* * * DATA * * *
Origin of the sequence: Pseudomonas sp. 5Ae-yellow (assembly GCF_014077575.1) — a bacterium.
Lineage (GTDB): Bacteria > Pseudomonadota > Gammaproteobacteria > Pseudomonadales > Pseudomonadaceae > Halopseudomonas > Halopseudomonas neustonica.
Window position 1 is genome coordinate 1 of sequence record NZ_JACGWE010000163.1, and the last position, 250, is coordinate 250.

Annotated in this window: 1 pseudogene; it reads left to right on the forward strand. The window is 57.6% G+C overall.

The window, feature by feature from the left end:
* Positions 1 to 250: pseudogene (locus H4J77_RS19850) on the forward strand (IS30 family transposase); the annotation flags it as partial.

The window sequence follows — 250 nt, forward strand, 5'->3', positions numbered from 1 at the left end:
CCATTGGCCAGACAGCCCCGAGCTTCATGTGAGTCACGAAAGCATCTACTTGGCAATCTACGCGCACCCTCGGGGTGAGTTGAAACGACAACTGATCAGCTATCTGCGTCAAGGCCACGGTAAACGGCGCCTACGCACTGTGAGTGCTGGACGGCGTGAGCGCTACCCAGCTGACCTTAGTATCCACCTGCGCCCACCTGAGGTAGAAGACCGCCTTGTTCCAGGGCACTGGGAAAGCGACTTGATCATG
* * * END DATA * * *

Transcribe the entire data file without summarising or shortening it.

Origin of the sequence: Pseudomonas sp. 5Ae-yellow (assembly GCF_014077575.1) — a bacterium.
Lineage (GTDB): Bacteria > Pseudomonadota > Gammaproteobacteria > Pseudomonadales > Pseudomonadaceae > Halopseudomonas > Halopseudomonas neustonica.
Window position 1 is genome coordinate 1 of sequence record NZ_JACGWE010000163.1, and the last position, 250, is coordinate 250.

Annotated in this window: 1 pseudogene; it reads left to right on the forward strand. The window is 57.6% G+C overall.

The window, feature by feature from the left end:
* Positions 1 to 250: pseudogene (locus H4J77_RS19850) on the forward strand (IS30 family transposase); the annotation flags it as partial.

The window sequence follows — 250 nt, forward strand, 5'->3', positions numbered from 1 at the left end:
CCATTGGCCAGACAGCCCCGAGCTTCATGTGAGTCACGAAAGCATCTACTTGGCAATCTACGCGCACCCTCGGGGTGAGTTGAAACGACAACTGATCAGCTATCTGCGTCAAGGCCACGGTAAACGGCGCCTACGCACTGTGAGTGCTGGACGGCGTGAGCGCTACCCAGCTGACCTTAGTATCCACCTGCGCCCACCTGAGGTAGAAGACCGCCTTGTTCCAGGGCACTGGGAAAGCGACTTGATCATG